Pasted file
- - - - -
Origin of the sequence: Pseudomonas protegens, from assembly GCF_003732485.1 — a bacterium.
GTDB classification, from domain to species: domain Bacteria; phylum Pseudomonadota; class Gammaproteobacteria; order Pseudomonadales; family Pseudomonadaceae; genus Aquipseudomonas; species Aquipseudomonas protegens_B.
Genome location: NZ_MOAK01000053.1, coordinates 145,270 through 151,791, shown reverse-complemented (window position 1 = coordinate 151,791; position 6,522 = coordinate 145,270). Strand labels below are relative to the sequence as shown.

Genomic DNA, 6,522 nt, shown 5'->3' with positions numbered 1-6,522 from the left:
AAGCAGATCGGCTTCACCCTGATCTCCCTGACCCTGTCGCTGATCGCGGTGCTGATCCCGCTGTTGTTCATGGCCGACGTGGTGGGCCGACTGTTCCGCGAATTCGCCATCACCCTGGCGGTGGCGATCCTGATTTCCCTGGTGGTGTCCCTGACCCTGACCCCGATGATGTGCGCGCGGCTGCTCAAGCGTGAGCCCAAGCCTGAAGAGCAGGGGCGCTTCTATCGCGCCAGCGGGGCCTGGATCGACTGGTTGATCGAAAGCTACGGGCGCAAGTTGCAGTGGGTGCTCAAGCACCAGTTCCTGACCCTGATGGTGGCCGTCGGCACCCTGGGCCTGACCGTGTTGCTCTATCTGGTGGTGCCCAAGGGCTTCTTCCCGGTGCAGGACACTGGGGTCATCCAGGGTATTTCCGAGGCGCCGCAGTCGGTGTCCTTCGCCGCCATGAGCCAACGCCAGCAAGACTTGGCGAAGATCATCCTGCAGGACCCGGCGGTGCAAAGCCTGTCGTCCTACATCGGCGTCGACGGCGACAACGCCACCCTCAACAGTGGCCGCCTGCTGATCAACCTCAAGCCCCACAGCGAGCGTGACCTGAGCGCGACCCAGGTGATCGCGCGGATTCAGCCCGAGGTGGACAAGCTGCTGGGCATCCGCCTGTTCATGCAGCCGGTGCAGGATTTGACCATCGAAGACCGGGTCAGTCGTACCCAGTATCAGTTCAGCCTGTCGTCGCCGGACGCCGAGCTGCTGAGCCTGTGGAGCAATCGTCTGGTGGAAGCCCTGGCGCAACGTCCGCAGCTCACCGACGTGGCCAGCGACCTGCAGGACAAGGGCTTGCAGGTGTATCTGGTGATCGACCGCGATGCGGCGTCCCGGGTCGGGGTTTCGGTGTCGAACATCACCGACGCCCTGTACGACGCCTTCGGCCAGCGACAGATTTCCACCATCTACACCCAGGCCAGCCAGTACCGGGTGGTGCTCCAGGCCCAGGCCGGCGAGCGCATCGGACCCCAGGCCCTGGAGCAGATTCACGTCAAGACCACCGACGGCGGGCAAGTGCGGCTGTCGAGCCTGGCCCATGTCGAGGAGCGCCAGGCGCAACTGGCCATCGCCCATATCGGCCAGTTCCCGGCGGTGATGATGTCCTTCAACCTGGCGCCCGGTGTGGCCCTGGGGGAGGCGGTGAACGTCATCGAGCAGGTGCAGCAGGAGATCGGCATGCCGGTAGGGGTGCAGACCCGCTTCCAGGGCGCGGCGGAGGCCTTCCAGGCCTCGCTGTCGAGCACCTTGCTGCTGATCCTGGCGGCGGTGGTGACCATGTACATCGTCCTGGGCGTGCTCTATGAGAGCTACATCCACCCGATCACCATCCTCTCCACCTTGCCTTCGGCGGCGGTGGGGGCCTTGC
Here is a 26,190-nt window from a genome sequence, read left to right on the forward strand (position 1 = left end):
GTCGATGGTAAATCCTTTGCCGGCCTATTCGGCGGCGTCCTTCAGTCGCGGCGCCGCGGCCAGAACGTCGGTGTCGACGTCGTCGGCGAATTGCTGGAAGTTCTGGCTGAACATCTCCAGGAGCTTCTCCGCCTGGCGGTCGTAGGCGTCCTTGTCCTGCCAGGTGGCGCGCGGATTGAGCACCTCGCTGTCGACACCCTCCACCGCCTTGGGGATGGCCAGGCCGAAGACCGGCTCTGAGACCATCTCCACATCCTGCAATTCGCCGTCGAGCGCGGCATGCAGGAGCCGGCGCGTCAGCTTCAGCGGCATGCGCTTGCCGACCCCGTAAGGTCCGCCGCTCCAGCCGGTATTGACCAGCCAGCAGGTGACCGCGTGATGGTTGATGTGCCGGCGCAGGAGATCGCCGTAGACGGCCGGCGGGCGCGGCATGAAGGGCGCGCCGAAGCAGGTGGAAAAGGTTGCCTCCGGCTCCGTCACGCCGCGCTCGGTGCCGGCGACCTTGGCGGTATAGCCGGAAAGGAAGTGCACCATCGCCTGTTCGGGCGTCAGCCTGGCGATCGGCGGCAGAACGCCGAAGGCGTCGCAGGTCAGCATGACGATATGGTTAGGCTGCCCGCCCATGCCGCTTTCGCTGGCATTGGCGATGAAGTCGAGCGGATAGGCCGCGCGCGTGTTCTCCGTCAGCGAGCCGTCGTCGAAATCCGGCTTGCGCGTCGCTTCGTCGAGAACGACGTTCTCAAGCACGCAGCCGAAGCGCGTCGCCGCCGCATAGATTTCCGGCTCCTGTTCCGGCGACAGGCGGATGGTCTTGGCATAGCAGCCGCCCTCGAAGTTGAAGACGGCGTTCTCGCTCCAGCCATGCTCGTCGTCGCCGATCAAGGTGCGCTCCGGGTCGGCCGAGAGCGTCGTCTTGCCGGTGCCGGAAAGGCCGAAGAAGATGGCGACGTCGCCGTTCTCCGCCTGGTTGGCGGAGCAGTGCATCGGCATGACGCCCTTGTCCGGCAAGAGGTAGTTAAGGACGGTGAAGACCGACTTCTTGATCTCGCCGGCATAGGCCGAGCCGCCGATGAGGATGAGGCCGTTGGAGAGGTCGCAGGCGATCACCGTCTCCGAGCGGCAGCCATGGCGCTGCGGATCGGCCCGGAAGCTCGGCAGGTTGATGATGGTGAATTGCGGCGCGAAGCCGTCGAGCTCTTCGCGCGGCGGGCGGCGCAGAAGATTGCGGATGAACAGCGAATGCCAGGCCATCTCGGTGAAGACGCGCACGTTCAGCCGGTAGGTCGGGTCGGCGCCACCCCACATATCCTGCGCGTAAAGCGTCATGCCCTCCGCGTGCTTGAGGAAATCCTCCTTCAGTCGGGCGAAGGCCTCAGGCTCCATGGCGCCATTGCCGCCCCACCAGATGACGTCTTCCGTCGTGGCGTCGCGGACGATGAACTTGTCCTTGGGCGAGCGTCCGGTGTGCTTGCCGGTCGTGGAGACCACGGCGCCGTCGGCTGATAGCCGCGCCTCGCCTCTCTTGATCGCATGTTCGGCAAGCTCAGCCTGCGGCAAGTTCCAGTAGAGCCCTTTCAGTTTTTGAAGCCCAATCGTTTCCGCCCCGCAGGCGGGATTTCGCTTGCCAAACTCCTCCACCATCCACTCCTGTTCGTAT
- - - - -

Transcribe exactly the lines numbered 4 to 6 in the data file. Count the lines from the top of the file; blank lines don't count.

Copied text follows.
Genomic DNA, 6,522 nt, shown 5'->3' with positions numbered 1-6,522 from the left:
AAGCAGATCGGCTTCACCCTGATCTCCCTGACCCTGTCGCTGATCGCGGTGCTGATCCCGCTGTTGTTCATGGCCGACGTGGTGGGCCGACTGTTCCGCGAATTCGCCATCACCCTGGCGGTGGCGATCCTGATTTCCCTGGTGGTGTCCCTGACCCTGACCCCGATGATGTGCGCGCGGCTGCTCAAGCGTGAGCCCAAGCCTGAAGAGCAGGGGCGCTTCTATCGCGCCAGCGGGGCCTGGATCGACTGGTTGATCGAAAGCTACGGGCGCAAGTTGCAGTGGGTGCTCAAGCACCAGTTCCTGACCCTGATGGTGGCCGTCGGCACCCTGGGCCTGACCGTGTTGCTCTATCTGGTGGTGCCCAAGGGCTTCTTCCCGGTGCAGGACACTGGGGTCATCCAGGGTATTTCCGAGGCGCCGCAGTCGGTGTCCTTCGCCGCCATGAGCCAACGCCAGCAAGACTTGGCGAAGATCATCCTGCAGGACCCGGCGGTGCAAAGCCTGTCGTCCTACATCGGCGTCGACGGCGACAACGCCACCCTCAACAGTGGCCGCCTGCTGATCAACCTCAAGCCCCACAGCGAGCGTGACCTGAGCGCGACCCAGGTGATCGCGCGGATTCAGCCCGAGGTGGACAAGCTGCTGGGCATCCGCCTGTTCATGCAGCCGGTGCAGGATTTGACCATCGAAGACCGGGTCAGTCGTACCCAGTATCAGTTCAGCCTGTCGTCGCCGGACGCCGAGCTGCTGAGCCTGTGGAGCAATCGTCTGGTGGAAGCCCTGGCGCAACGTCCGCAGCTCACCGACGTGGCCAGCGACCTGCAGGACAAGGGCTTGCAGGTGTATCTGGTGATCGACCGCGATGCGGCGTCCCGGGTCGGGGTTTCGGTGTCGAACATCACCGACGCCCTGTACGACGCCTTCGGCCAGCGACAGATTTCCACCATCTACACCCAGGCCAGCCAGTACCGGGTGGTGCTCCAGGCCCAGGCCGGCGAGCGCATCGGACCCCAGGCCCTGGAGCAGATTCACGTCAAGACCACCGACGGCGGGCAAGTGCGGCTGTCGAGCCTGGCCCATGTCGAGGAGCGCCAGGCGCAACTGGCCATCGCCCATATCGGCCAGTTCCCGGCGGTGATGATGTCCTTCAACCTGGCGCCCGGTGTGGCCCTGGGGGAGGCGGTGAACGTCATCGAGCAGGTGCAGCAGGAGATCGGCATGCCGGTAGGGGTGCAGACCCGCTTCCAGGGCGCGGCGGAGGCCTTCCAGGCCTCGCTGTCGAGCACCTTGCTGCTGATCCTGGCGGCGGTGGTGACCATGTACATCGTCCTGGGCGTGCTCTATGAGAGCTACATCCACCCGATCACCATCCTCTCCACCTTGCCTTCGGCGGCGGTGGGGGCCTTGC
Here is a 26,190-nt window from a genome sequence, read left to right on the forward strand (position 1 = left end):